What are a valet’s obligations when a customer shows up drunk and requests the return of his vehicle? In Pennsylvania, the answer appears to be that the valet not only has no duty to withhold the keys but is also required to turn them over upon demand.
On June 24, 2014, a divided panel of the Pennsylvania Superior Court, deciding an issue of the first impression in Pennsylvania, held that a valet service has no duty to prevent an intoxicated patron from driving his car by refusing to hand over the patron’s car keys.
Faye Moranko, administrator of the estate of her son, Richard Moranko, instituted a wrongful death and survival action against the Mohegan Sun Casino, alleging that the decedent had consumed “copious amounts of alcohol” while at the Mohegan Sun, and thereafter retrieved his vehicle from casino’s valet service, despite being visibly intoxicated. He was later involved in an automobile accident resulting in his death. Moranko alleged that the Mohegan Sun was negligent in serving the driver alcoholic beverages and in handing over the keys to his vehicle when he was visibly intoxicated.
After discovery, the casino filed a motion for summary judgment, contending that the plaintiff had failed to produce evidence that it served alcoholic beverages to decedent while he was visibly intoxicated, and that there was no cause of action in Pennsylvania allowing recovery against a valet service for giving a visibly intoxicated customer the keys to his vehicle. The trial court granted the casino’s motion and the plaintiff appealed.
At the outset, the Superior Court found that there was no evidence in the record that supported a claim that the Mohegan Sun served alcohol to the driver while he was at the casino prior to the accident. The court then determined that Pennsylvania law did not impose a duty on Mohegan Sun and its valet serves to withhold the keys to a vehicle if the owner appears visibly intoxicated.
The court analyzed the issue under the Pennsylvania law of bailment, noting that under Pennsylvania law, a mutual bailment is created where a valet service accepts possession of a patron’s keys and parks the vehicle as a service to those gambling on the casino’s premises.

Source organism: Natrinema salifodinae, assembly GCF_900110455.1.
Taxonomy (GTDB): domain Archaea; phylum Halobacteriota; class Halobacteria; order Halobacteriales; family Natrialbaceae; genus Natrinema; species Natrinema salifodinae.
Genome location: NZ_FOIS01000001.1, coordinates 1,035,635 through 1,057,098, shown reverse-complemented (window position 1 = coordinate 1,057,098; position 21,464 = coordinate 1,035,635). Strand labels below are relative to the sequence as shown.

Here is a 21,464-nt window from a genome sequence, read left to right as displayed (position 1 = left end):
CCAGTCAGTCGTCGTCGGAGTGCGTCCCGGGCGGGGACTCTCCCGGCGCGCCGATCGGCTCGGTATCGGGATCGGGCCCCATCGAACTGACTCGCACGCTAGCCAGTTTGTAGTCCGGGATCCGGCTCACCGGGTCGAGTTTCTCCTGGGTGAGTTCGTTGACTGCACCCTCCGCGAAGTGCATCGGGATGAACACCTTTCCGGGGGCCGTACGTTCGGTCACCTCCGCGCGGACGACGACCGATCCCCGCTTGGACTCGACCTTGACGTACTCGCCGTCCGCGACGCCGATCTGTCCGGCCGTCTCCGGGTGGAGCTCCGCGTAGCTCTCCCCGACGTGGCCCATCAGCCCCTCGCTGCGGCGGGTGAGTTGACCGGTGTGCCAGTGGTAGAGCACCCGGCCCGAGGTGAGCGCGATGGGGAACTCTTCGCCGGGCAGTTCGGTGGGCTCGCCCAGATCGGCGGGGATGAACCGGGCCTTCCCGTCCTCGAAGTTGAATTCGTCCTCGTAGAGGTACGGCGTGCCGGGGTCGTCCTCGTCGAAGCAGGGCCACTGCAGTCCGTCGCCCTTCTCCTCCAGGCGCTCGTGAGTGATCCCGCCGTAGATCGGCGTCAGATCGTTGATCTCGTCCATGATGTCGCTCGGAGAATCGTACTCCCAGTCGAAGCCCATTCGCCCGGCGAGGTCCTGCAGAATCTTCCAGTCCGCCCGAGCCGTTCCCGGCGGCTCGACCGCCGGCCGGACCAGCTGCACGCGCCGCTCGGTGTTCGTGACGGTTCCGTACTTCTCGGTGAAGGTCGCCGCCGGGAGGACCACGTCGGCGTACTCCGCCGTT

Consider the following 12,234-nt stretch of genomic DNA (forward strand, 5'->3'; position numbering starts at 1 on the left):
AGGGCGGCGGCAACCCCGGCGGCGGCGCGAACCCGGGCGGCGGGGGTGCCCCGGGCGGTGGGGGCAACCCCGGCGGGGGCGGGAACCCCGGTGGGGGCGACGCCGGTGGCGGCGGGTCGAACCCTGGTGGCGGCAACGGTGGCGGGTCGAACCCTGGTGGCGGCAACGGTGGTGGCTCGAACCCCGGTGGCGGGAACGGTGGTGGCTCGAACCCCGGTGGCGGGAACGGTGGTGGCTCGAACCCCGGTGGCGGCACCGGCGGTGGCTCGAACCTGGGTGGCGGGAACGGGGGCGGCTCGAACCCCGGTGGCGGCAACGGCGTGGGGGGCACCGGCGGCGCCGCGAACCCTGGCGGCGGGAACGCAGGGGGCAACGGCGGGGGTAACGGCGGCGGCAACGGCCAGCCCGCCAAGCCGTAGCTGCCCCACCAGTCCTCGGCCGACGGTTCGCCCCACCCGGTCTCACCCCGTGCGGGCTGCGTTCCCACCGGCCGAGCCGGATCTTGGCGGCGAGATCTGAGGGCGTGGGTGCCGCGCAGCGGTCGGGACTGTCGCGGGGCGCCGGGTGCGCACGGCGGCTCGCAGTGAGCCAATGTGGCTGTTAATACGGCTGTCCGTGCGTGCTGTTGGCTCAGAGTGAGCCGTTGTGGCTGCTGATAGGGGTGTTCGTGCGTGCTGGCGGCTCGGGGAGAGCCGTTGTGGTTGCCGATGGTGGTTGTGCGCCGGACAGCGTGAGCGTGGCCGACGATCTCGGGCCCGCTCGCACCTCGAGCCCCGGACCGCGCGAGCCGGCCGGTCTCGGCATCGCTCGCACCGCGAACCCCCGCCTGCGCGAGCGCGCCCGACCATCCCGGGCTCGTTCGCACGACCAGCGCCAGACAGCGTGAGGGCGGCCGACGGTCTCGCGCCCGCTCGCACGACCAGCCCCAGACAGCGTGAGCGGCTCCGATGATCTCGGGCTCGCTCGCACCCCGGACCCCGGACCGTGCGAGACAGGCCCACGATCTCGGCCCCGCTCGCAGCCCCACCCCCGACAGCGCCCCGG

The court opined that the Mohegan Sun, as bailee, was duty-bound to surrender control of the vehicle when it was demanded, notwithstanding the driver’s alleged intoxication. When the driver requested the return of the car, the Mohegan Sun as bailee lost the right to control the car. As the casino had no right to control, the court determined it could not be held liable for the decedent’s actions when the car was returned to the driver’s possession. “While we sympathize greatly with Moranko’s loss, we cannot find that, as a matter of law, Mohegan Sun had the power, let alone the duty, to withhold the decedent’s keys.”
Under this decision, not only does a valet service (or another bailee, such as an auto repair shop) not have a duty to withhold a vehicle’s keys from a visibly intoxicated owner, it also has the legal obligation to hand the keys over under the law of bailment. And while this case involved an intoxicated driver who injured only himself, the court’s reliance on the obligations of the valet service under the law of bailment would also seem to foreclose any obligation under §324A of the Restatement (Second) of Torts to third parties injured by a drunk driver who was handed his keys by a valet service while visibly intoxicated.
Consider the dilemma that could arise where a casino does, in fact, serve a visibly intoxicated person, realizes its mistake before the patron leaves the casino, but then is confronted with a situation where the intoxicated patron demands his car keys from its valet. From a risk management standpoint, and in that situation, would it make more sense for the casino to risk whatever damages may result from a breach of bailment claim, as opposed to the damages they may be exposed to as a result of a potential wrongful death claim?
Moranko v. Downs Racing LP, 2014 PA Super 128, No.192 MDA 2013 (June 24, 2014).